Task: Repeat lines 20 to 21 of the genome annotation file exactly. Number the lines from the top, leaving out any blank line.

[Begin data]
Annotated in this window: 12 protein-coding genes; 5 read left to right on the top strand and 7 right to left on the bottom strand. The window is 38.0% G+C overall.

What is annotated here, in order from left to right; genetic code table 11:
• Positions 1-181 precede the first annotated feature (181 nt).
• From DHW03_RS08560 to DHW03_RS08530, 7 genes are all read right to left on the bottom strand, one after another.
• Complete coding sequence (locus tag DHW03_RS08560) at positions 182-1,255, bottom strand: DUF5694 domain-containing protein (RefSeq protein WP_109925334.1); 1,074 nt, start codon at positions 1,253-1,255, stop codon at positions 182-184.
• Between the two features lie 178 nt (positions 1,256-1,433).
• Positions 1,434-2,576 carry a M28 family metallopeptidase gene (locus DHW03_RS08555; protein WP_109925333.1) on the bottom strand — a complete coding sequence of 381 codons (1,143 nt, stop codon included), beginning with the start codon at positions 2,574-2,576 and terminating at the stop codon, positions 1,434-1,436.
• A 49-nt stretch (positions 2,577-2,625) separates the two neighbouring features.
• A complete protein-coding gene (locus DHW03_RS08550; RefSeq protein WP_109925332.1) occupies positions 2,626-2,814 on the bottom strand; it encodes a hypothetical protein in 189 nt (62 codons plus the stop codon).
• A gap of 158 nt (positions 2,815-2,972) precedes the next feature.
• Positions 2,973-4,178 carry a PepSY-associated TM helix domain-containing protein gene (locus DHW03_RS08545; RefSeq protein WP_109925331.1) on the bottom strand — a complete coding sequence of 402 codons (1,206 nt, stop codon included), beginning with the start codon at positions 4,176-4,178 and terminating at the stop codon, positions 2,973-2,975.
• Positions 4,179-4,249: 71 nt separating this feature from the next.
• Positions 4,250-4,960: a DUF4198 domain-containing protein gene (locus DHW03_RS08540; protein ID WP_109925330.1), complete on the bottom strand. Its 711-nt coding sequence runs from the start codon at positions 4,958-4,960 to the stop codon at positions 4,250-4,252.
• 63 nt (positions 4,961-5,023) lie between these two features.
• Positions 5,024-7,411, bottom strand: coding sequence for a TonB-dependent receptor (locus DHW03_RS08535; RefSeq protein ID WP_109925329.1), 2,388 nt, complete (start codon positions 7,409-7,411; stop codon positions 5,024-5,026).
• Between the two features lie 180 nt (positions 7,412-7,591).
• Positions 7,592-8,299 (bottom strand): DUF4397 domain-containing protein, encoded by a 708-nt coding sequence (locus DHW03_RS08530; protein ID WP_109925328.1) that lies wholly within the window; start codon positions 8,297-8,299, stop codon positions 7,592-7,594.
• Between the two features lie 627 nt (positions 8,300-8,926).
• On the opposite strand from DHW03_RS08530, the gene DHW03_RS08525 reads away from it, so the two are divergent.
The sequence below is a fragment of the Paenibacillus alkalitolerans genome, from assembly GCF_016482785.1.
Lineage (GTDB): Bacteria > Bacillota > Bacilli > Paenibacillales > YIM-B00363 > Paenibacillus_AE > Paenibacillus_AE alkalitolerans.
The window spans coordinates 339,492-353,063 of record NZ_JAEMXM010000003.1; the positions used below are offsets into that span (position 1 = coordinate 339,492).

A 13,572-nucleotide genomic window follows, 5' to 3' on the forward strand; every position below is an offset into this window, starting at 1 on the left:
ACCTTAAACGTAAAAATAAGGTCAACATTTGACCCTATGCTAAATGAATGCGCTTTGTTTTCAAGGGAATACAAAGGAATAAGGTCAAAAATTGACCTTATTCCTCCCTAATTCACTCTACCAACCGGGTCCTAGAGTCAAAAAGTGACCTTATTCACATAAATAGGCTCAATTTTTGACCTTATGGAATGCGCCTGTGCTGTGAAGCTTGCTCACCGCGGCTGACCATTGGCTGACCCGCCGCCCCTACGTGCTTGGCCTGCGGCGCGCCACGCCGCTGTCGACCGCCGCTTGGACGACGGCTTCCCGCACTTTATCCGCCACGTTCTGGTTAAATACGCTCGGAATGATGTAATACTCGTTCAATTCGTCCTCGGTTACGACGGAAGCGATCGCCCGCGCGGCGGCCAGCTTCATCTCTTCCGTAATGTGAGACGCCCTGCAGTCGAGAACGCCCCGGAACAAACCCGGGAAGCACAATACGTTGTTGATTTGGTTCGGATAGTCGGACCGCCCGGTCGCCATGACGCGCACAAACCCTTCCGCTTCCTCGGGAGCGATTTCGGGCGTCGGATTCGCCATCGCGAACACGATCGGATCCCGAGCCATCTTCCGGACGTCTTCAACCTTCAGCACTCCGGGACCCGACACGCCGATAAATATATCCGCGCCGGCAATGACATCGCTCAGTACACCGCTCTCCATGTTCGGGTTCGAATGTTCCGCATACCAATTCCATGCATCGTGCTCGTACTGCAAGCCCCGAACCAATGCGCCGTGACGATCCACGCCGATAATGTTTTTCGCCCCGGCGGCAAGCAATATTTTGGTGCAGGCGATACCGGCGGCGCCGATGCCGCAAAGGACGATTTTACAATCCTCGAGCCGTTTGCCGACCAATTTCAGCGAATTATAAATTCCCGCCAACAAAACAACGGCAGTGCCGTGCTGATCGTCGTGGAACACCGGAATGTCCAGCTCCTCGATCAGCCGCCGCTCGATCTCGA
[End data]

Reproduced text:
The sequence below is a fragment of the Paenibacillus alkalitolerans genome, from assembly GCF_016482785.1.
Lineage (GTDB): Bacteria > Bacillota > Bacilli > Paenibacillales > YIM-B00363 > Paenibacillus_AE > Paenibacillus_AE alkalitolerans.